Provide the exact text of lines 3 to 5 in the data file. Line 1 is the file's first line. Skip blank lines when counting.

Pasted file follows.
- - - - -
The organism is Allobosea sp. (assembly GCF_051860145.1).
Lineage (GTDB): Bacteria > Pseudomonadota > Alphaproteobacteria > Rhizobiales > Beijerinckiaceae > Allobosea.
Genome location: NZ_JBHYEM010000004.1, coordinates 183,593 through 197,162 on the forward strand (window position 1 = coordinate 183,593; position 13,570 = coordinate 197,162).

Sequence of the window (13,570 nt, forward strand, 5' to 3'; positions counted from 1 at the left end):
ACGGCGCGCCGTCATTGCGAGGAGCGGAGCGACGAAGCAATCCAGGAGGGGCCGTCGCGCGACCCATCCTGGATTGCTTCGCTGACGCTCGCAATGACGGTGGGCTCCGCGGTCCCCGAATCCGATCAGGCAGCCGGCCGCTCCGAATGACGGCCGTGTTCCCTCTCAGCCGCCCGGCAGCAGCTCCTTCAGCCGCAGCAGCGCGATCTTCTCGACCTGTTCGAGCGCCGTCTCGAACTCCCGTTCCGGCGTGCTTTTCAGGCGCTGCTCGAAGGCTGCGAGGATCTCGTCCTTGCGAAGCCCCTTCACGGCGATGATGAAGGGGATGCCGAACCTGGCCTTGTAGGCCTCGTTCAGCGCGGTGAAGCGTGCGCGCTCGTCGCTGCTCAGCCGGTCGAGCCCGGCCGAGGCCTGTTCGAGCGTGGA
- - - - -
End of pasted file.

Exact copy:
Genome location: NZ_JBHYEM010000004.1, coordinates 183,593 through 197,162 on the forward strand (window position 1 = coordinate 183,593; position 13,570 = coordinate 197,162).

Sequence of the window (13,570 nt, forward strand, 5' to 3'; positions counted from 1 at the left end):
ACGGCGCGCCGTCATTGCGAGGAGCGGAGCGACGAAGCAATCCAGGAGGGGCCGTCGCGCGACCCATCCTGGATTGCTTCGCTGACGCTCGCAATGACGGTGGGCTCCGCGGTCCCCGAATCCGATCAGGCAGCCGGCCGCTCCGAATGACGGCCGTGTTCCCTCTCAGCCGCCCGGCAGCAGCTCCTTCAGCCGCAGCAGCGCGATCTTCTCGACCTGTTCGAGCGCCGTCTCGAACTCCCGTTCCGGCGTGCTTTTCAGGCGCTGCTCGAAGGCTGCGAGGATCTCGTCCTTGCGAAGCCCCTTCACGGCGATGATGAAGGGGATGCCGAACCTGGCCTTGTAGGCCTCGTTCAGCGCGGTGAAGCGTGCGCGCTCGTCGCTGCTCAGCCGGTCGAGCCCGGCCGAGGCCTGTTCGAGCGTGGA